HomeConnectivityEurope on fire – an €8.5bn problem with a €900k solution (the case for IoT in wildfires)

Europe on fire – an €8.5bn problem with a €900k solution (the case for IoT in wildfires)

Some of the most interesting IoT use cases on the conference circuit in the past months have been about wildfire monitoring. Through the heat of summer, as parts of Europe burned, smart people from clever companies took to the stage at various events to make the case for their IoT solutions, promising effective ways to send crucial early warnings about the breakout of forest fires, and to track their spread and halt their progress.

Australia and the US, and the Philippines and Canada, know very well the devastation of scorching heat – and lightning and barbecues and cigarettes and arson – on woodlands and wildlife. Southern Europe – Spain, Italy, Greece – know this, too. But 2022, in particular, made all of Europe aware, with record-breaking temperatures, and unprecedented wildfires across the whole continent. The numbers bear this out.

Data from the European Forest Fire Information System (EFFIS) says 287,971 hectares of forest have burned in wildfires in Spain in 2022, compared with an annual average of 66,965, as recorded between 2006 and 2021– an increase of more than 300 percent, or almost four-and-a-half (4.3) times the average ‘burn’. But this was the picture across the continent in 2022 – with increases of over 900 percent in Romania, 500% in France, and 200% in the UK.

Indeed, Romania, with around two-fifths of the forest density of Spain, and a more northerly position, saw more than twice the average annual burn of Spain, a wildfire hotspot, in 2022; Bosnia and Herzegovina, with around a ninth of the forest density of Spain, saw a 2022 burn that was about equal to the Spanish average. And 2022 is not finished yet, even if the fire season is (in early September) about done, and climate change will make it a precedent.

The question, as put by Switzerland-based Distrelec Group, is: ‘how can governments future-proof against the devastating loss of life of both humans and wildlife?’ The answer, as per the IoT pitches on the conference circuit through the summer, is to invest in IoT-based sensing and AI-based analytics solutions. The Swiss electronics distributor has crunched the EFFIS numbers, and put them through an IoT cost-of-ownership spinner.

Its methodology, as best we can work it out, is as follows: it has said that, on average (according to WWF, citing an article in IQ FireWatch), every hectare of land burned costs around €10,334; it multiplied this number by the number of hectares burned (according to EFFIS) in European countries in 2022 to calculate a total cost to each; at the same time, it divided their square-kilometre forest-density (using World Bank data) by 15 (square kilometres), as the typical forest-range of an IoT sensor, to calculate the number of sensors required to cover a country’s forests; and costed the total IoT forest-coverage for each country according to a standard metric for bulk IoT purchases.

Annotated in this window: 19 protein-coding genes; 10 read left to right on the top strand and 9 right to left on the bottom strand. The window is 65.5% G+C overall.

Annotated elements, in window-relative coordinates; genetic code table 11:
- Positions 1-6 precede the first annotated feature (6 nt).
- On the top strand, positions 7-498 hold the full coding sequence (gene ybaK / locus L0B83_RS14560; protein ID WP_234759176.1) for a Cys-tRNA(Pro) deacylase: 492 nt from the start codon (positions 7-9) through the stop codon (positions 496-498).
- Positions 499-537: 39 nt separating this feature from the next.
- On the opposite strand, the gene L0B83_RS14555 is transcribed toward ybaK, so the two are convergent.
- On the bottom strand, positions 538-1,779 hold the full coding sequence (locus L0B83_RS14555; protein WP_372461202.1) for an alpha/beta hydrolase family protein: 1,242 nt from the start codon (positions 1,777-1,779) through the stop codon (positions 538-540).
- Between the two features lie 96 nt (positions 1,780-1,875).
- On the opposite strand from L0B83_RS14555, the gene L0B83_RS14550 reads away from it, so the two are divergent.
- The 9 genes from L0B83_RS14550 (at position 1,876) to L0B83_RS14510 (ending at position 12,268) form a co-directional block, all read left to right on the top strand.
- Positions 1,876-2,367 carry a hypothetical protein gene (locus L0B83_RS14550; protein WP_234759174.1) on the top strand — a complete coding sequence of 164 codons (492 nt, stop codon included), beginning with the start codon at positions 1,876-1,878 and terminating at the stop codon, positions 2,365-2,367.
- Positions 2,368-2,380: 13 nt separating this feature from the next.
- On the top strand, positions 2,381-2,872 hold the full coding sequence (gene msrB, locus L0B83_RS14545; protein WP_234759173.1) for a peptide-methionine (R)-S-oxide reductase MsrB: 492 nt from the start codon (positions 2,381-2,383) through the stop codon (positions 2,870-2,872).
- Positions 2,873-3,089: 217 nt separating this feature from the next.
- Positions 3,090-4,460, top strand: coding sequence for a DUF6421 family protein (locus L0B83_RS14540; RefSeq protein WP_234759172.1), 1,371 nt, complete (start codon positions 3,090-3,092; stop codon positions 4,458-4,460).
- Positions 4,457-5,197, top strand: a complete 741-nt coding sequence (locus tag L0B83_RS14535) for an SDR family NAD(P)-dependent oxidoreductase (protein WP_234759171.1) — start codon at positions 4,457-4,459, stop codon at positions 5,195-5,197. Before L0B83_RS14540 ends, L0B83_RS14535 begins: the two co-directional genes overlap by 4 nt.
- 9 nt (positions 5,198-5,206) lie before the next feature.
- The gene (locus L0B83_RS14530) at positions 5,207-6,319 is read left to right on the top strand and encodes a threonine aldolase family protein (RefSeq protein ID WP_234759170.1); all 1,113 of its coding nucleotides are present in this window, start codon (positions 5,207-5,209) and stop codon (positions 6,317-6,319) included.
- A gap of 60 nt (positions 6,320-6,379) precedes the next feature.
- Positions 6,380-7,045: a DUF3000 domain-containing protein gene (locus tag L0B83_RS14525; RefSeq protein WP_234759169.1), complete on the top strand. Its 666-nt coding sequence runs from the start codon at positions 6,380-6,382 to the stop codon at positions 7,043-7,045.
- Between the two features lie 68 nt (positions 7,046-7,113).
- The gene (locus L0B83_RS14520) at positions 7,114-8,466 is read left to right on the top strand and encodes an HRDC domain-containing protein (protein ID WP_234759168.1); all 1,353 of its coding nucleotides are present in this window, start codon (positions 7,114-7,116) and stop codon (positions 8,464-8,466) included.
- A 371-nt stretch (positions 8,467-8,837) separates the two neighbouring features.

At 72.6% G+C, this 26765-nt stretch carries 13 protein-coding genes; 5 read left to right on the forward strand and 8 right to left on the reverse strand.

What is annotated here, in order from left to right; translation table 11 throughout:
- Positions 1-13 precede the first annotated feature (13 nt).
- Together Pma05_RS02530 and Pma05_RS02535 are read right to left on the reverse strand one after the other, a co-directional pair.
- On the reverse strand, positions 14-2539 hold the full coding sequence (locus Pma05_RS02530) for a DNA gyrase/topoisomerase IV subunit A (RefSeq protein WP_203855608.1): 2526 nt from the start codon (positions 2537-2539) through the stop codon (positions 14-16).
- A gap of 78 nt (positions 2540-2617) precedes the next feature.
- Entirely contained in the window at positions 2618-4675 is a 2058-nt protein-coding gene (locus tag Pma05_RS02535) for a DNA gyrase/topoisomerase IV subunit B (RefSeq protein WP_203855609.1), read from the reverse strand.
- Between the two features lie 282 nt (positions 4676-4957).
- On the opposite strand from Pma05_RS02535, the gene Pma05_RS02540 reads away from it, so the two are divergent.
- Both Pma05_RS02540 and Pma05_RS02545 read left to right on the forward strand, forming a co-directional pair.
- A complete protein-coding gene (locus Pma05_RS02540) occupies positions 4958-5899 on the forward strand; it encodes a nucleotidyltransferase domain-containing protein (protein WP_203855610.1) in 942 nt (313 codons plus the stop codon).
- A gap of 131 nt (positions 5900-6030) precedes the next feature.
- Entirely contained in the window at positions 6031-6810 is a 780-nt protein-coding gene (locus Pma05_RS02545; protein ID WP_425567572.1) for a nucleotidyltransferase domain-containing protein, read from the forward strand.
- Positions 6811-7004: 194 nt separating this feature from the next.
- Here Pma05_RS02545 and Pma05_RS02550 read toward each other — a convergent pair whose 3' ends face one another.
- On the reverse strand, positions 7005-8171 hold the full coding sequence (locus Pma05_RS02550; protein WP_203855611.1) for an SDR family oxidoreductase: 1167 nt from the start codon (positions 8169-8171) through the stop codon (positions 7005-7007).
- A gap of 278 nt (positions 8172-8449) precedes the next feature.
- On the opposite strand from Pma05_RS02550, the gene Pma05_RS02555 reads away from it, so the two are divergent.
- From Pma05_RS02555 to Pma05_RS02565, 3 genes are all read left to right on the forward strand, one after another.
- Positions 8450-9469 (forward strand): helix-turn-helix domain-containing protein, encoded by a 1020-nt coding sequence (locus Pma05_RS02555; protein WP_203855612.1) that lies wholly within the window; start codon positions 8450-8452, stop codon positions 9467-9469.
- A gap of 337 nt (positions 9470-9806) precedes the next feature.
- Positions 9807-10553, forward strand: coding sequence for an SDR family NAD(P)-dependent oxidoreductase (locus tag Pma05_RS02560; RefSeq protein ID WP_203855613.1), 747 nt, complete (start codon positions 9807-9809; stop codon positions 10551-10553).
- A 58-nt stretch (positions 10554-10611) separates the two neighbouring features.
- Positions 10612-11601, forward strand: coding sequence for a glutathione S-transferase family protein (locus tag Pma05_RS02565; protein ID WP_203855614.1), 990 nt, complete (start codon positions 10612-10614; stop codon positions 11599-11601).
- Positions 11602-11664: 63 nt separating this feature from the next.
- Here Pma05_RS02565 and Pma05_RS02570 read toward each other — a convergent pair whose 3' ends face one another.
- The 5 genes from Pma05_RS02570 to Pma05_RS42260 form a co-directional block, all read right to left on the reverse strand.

Further: it calculated the IoT cost as a percentage of the 2022 wildfire damage in each country. Total CO2 emissions from wildfires in 2022 were calculated at 15 tonnes per 2.5 hectares of ‘burn’ (using numbers from Germany-based LoRaWAN developer Dryad, one of the most persuasive speakers on the summer IoT trail in 2022). The message is not that IoT will prevent all wildfires, and all damage from them, but only that it can help to establish an early warning system, and curtail much of the damage.

The point, as well, is that IoT is cheap, compared to the cost – in damage and resources – of wildfires. Spain spent €2.975 billion this year on tackling wildfires, according to the figures. Romania spent €1.541 billion and Portugal spent €1.034 billion. Even the UK, with an average burn of only (!) 6,101 hectares per year, spent €210 million to fight a 2022 burn of 20,362 hectares.

In an email, Distrelec commented: “To cover the total forest density of [Spain], 12,382 sensors would be required, totalling €246,525.62 – which is just 0.00828 percent of the amount spent tackling forest fires this year… To cover the forest density of [Romania], 4,620 sensors would be required, totalling €91,984.20 – just 0.00596 percent of the amount spent on tackling wildfires this year alone.” The full read-out is below; most of the numbers are from Distrelec; Enterprise IoT Insight has filled some of the gaps.

It continued: “Implementing IoT sensors in Portugal would cost €43,961.28, just 0.00424 percent of the cost of damage… Other European countries that would particularly benefit from early detection wildfire sensors include Bosnia and Herzegovina, France, Italy, Croatia, Montenegro, Greece, and the UK.”

Bigger picture: the top 10 countries for wildfires in Europe saw 818,963 hectares of forest eviscerated in 2022, an increase of 131 percent on the average annual devastation – with 4.9 billion tonnes of CO2 chucked into the sky as a result. The cost to collectively fight this summer-long continent-wide blaze was €8.5 billion. For less than a million euros – (only!) €898,395 – they could purchase 45,123 IoT sensors to sharpen their intelligence and focus their efforts – and tackle worsening forest fires before they become uncontrollable.

If there was ever a ‘no-brainer’ business case for IoT, then this must be it.

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